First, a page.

Another victim described in detail how he had arrived in a place of safety without being told what was happening: "... they didn't say where I was going and I was in the ambulance and then it turned up here [resource centre] ... I thought what is this place and when I sat down I found out what it was". Care staff complained that they were rarely given sufficient information when a male victim was admitted to the place of safety and then subsequently were not kept updated about what was happening in respect of future plans and departmental procedures.
Being given permission to talk
It is often assumed that men will not talk about the abuse they have experienced because "it is not the macho thing to do". Men are usually seen in the role of perpetrator rather than as victim and may therefore fear that no one will believe them if they do disclose about an abusive situation. Men started approaching the researcher because they knew that she was undertaking research into elder abuse and would listen to them. The study found that many men had not been taken seriously when they had made allegations of abuse. Some professionals had not acknowledged that men can be victims. The men were very clear that they did have a need to talk about the abuse and other unresolved issues from their past. Five of the 12 men interviewed had experienced abuse earlier in their lives; 3 had been victims of child abuse and 2 had been victims of domestic violence.
Needs identified by victims
The main needs of older abused men were:
- Advice and practical help, especially in managing finances and deciding on appropriate accommodation.
- A place of safety and the achievement of personal safety.
- The opportunity and encouragement to talk about present/past abuse and other difficulties.
- Consistent and ongoing support.
The men could verbalise very easily and explicitly the needs they had both recently and in the past (see Box 1).
Box 1: Summary of needs as described by victims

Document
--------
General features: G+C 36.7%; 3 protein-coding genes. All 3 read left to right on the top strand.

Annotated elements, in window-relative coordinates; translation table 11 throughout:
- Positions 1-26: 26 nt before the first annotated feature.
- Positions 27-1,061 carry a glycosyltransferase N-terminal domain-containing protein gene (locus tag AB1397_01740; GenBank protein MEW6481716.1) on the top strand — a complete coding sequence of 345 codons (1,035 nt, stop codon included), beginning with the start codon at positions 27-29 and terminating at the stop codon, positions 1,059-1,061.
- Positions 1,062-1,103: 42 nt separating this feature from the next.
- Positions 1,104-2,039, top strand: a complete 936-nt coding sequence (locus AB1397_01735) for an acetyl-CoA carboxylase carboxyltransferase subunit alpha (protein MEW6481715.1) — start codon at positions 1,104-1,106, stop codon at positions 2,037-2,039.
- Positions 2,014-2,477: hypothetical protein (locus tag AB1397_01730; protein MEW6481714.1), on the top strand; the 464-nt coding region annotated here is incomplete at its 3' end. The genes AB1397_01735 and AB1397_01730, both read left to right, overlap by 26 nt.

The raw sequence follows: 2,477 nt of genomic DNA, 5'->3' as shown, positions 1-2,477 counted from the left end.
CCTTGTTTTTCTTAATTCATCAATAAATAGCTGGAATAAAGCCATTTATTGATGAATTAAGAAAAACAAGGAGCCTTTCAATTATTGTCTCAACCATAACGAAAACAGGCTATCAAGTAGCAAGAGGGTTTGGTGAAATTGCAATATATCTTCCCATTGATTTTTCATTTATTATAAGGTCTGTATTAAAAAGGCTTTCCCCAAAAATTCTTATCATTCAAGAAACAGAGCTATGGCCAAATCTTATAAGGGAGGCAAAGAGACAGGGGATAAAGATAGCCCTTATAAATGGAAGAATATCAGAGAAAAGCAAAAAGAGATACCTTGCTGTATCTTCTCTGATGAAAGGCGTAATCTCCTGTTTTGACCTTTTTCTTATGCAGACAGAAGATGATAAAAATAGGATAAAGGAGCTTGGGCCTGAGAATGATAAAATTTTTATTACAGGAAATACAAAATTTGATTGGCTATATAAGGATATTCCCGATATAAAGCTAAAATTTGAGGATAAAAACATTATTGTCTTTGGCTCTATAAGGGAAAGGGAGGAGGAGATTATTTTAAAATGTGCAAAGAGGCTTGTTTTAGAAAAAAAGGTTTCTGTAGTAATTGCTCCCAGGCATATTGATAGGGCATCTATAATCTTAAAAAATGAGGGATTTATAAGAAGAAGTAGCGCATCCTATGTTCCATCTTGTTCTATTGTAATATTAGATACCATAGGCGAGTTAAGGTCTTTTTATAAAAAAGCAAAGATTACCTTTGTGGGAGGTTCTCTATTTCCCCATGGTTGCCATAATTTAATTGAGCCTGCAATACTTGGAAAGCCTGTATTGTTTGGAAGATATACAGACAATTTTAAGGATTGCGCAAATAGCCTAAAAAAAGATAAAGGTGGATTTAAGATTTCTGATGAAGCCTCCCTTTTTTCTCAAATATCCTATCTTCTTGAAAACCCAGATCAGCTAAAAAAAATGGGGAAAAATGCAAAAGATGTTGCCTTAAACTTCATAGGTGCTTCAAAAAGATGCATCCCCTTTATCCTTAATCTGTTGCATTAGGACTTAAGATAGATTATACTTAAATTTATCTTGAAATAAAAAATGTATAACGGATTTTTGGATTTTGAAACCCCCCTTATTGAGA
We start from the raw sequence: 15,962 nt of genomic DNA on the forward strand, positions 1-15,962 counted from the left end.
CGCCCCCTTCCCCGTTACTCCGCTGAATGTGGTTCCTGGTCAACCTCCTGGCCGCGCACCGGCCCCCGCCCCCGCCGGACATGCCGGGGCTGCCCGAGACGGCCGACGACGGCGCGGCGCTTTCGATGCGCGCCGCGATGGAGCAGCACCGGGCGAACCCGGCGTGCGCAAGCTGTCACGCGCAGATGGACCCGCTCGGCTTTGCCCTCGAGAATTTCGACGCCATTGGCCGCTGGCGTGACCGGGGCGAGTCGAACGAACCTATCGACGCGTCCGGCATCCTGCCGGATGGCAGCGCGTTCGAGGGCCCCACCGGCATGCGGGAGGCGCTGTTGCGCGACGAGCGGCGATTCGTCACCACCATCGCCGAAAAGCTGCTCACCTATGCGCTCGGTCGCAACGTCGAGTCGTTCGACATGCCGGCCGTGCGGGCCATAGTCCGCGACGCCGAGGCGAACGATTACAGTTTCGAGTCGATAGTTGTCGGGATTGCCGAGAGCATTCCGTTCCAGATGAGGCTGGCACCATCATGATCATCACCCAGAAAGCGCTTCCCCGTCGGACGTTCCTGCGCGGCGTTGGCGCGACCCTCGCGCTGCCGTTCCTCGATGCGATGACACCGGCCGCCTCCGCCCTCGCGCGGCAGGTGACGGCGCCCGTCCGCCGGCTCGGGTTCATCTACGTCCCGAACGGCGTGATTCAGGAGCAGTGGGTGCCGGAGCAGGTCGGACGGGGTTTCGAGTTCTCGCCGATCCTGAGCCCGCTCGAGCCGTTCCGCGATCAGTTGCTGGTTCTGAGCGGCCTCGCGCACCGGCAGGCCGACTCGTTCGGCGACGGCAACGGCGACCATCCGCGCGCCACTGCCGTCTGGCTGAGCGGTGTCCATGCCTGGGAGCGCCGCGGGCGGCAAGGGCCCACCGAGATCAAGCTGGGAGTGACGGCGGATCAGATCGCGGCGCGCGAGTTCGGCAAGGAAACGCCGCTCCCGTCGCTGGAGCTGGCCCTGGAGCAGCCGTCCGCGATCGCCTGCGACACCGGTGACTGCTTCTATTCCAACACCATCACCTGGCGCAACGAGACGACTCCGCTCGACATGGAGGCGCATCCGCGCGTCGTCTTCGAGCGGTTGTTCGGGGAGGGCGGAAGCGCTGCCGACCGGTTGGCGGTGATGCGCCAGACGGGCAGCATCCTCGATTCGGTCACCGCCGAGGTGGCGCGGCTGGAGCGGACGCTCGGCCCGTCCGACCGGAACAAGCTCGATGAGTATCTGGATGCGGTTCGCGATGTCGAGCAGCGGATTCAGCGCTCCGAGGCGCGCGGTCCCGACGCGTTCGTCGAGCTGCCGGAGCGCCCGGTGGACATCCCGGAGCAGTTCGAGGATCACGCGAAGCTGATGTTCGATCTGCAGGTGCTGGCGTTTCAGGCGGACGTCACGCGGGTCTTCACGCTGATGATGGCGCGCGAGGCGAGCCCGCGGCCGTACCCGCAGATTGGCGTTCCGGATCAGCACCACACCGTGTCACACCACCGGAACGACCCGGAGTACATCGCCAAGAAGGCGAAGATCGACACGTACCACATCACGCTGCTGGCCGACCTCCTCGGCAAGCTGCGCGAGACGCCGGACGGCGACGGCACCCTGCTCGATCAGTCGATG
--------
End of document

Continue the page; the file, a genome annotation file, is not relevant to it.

- Assessment of medical problems
- Assessment of mental capacity
- Maintaining contact with social worker
- Management of finances
- Permission to talk
- Personal safety
- Physical/basic care
- Place of safety
- Police involvement
- Practical help
- Protection of the abuser
- Reconciliation with family
- Rehousing/permanent accommodation
- Remain loyal and do one’s duty
- Talk about abuse
- Talk about/deal with losses
They acknowledged that they needed to talk about the abuse and their life experiences. In addition, they needed practical advice and information about housing, finances and legal matters. They were clear about the type of advice and who might give it to them (see Table 2).
|Specific advice needed on:||Source of help:|
|Alternative accommodation||Social worker; Housing officer|
|Gaining access to pension book, cash card, bank accounts, insurance policies||Bank/Building Society Manager; Solicitor|
|Future management of finances||Bank/Building Society Manager; Solicitor|
|Obtaining a divorce||Solicitor|
The majority of men felt a sense of loyalty towards their abuser, especially if it was a family member: "I'm his father. I have to help him". However, others had wanted the police to be involved but: had not been asked about this; the police sometimes refused to interview the victim; or the victim was not taken seriously as the police deemed him not to be a good or reliable witness.